Important changes have recently been made in the arrangement of the Ross Co. store premises, which gives the enterprising management an opportunity to show the firm’s large stock to advantage. The upper floor has been refitted for the reception of ready-made clothing, mantles, carpets, curtains, oil-cloths, curtain-poles etc., and patrons can select and inspect those goods with ease. The removal of some of these departments to the upper flat gives better room below for the display of dry goods, hats and caps and general furnishings, and makes a striking improvement in the appearance of the entire store. The Ross Co., have purchased heavily this spring, and every line will be found well filled with new goods-at prices that should prevent any shrewd buyer from sending money out of town for such goods. We congratulate the Ross firm on the up-to-date re-arrangement of their popular store, and the public will certainly appreciate the better facilities offered for carefully inspecting before selecting their purchases.



[Welland Tribune, 23 April 1897]

The improvements to the business office of Swayze & Son have now been fully completed, and the premises are convenient, bright and in every way up-to-date and city-like. The walls and woodwork have been neatly tinted, the floors covered with matting, the counters rearranged and the whole interior finished in modern style. The large insurance business, as well as the M.C.R. ticket agency, will be well looked after under the careful and experienced personal supervision of G.B. Swayze, with Miss Hooker as assistant. The important addition of the Canadian Life agency to Messrs. Swayze’s business makes their office a busy one in matters relative to insurance of life and property, and the new improvements will facilitate business very much.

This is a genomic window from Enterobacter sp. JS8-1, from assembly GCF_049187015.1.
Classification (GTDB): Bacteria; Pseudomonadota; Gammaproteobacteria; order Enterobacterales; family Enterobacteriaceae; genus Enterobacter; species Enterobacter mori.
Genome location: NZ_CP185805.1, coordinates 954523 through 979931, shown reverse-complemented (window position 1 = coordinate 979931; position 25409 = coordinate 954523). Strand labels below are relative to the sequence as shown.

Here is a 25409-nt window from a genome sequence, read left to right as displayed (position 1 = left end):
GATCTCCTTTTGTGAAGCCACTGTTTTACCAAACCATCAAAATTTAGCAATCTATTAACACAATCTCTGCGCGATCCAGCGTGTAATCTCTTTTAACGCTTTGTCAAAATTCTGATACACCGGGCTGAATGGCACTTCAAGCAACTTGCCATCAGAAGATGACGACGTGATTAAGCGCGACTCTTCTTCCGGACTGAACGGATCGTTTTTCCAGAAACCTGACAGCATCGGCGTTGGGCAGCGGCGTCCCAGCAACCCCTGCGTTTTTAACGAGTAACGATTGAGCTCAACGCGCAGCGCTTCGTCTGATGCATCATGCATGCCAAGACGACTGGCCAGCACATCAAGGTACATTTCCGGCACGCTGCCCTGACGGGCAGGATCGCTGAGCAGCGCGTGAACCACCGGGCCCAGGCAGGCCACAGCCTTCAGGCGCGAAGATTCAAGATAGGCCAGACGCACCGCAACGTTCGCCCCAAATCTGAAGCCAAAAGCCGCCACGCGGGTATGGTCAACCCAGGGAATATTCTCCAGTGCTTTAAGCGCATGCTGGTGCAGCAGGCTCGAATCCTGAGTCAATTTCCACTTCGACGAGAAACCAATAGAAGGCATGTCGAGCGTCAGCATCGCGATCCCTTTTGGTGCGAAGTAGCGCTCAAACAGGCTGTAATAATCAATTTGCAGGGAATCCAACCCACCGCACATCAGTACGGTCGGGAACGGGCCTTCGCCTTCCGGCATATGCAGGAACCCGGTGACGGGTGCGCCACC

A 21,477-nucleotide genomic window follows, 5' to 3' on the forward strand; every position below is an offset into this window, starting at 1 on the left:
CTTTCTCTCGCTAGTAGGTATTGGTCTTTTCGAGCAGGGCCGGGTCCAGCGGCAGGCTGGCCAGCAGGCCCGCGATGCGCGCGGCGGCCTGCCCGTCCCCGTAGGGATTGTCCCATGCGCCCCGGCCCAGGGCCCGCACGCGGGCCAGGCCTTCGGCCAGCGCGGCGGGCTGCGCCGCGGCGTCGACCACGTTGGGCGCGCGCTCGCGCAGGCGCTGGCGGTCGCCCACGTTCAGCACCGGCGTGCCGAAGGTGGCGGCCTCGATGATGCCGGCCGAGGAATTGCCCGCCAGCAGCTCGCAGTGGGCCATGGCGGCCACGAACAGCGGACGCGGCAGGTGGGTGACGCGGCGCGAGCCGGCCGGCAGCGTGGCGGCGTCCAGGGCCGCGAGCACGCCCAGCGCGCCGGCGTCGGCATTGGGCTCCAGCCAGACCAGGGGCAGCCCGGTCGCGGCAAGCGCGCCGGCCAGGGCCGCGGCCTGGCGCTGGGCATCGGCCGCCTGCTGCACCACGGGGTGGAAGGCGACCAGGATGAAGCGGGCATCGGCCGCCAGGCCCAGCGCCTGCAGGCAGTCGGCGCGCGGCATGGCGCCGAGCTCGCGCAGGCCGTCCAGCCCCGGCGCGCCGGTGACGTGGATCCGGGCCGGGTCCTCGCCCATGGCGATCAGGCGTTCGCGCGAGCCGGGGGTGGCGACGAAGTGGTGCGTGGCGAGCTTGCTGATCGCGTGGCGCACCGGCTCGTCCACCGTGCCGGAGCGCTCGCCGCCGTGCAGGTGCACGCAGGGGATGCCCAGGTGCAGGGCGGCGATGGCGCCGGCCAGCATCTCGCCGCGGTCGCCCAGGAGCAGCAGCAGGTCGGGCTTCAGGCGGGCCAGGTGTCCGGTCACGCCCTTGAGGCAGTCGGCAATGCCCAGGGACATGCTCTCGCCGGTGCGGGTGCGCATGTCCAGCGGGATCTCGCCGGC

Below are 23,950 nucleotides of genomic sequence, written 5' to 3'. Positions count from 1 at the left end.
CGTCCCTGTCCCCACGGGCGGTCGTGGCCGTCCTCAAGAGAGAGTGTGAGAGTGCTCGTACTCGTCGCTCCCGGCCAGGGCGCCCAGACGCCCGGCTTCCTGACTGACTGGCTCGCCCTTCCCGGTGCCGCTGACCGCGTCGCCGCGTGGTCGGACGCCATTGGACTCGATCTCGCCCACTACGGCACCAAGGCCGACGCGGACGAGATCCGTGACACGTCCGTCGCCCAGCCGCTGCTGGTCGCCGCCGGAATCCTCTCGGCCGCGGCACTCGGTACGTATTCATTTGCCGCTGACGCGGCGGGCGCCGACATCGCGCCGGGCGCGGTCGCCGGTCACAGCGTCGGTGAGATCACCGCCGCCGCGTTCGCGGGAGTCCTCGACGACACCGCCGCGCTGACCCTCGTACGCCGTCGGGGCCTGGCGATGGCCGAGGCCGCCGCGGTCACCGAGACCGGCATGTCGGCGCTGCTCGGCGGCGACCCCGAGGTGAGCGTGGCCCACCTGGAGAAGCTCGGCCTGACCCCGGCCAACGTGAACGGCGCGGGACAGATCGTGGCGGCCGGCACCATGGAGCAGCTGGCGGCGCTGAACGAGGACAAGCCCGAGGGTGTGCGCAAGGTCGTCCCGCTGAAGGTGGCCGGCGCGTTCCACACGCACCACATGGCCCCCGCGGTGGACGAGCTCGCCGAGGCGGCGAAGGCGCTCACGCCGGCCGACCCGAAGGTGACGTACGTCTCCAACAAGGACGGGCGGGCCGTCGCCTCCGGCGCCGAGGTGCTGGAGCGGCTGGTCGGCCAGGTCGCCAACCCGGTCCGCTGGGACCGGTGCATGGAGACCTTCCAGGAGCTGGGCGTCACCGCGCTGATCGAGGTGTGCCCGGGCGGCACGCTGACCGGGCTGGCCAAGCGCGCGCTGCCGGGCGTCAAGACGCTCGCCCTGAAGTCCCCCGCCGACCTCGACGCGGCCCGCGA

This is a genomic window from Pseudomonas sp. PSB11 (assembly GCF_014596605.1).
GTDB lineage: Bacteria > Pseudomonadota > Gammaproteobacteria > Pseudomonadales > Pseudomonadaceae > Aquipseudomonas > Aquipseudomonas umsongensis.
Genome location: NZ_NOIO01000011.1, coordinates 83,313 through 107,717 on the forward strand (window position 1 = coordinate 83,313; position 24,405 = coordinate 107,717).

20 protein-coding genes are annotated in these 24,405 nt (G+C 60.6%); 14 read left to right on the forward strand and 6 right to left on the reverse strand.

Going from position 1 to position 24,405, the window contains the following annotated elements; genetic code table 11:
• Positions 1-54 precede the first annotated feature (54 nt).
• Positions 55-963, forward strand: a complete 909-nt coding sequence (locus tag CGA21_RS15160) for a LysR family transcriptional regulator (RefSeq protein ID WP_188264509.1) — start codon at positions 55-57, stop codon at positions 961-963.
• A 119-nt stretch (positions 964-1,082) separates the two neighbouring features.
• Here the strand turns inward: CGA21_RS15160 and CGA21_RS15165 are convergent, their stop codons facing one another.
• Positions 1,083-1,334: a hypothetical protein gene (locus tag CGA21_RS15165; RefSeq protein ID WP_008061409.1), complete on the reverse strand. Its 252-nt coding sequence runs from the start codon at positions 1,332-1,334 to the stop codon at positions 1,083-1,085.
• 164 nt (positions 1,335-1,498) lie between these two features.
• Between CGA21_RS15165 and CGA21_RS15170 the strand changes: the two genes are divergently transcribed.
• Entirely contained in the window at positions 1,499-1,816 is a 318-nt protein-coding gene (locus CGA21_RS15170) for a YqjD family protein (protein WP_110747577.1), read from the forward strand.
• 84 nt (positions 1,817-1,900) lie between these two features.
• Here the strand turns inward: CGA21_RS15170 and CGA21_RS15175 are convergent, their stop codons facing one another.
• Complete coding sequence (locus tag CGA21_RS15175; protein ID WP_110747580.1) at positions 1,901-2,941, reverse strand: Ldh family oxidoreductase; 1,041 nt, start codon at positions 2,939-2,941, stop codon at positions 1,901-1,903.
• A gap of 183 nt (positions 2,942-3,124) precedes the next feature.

From the Welland Canal to the Cataract Power Co.

[Welland Tribune, 30 April 1897]

The Cataract Power company of Hamilton have obtained the privilege of taking water from the Welland canal to the Welland canal to the amount of 100 cubic feet per second. The water will be taken from the feed race at the lock at Allanburgh. The race will be raised so that the water will be taken from the high level.

The company have applied to Thorold township council for right to cross the township roads. As soon as this is obtained the work will be gone on with.

The company will have a reservoir of their own at or near DeCew falls, for which purpose they will purchase the Campbell farm, which will be converted into a lake, varying in depth from 0 to 15 feet. The pond will back up to the bank of the Swayze quarry.

The company claim that their operations will be the means of giving St. Catharines waterworks pure water instead of the wash of flats as at present.

During the construction of the works a large amount of money will be spent in theh neighborhood of Allanburgh and Decew falls.


[Welland Tribune, 16 April 1897]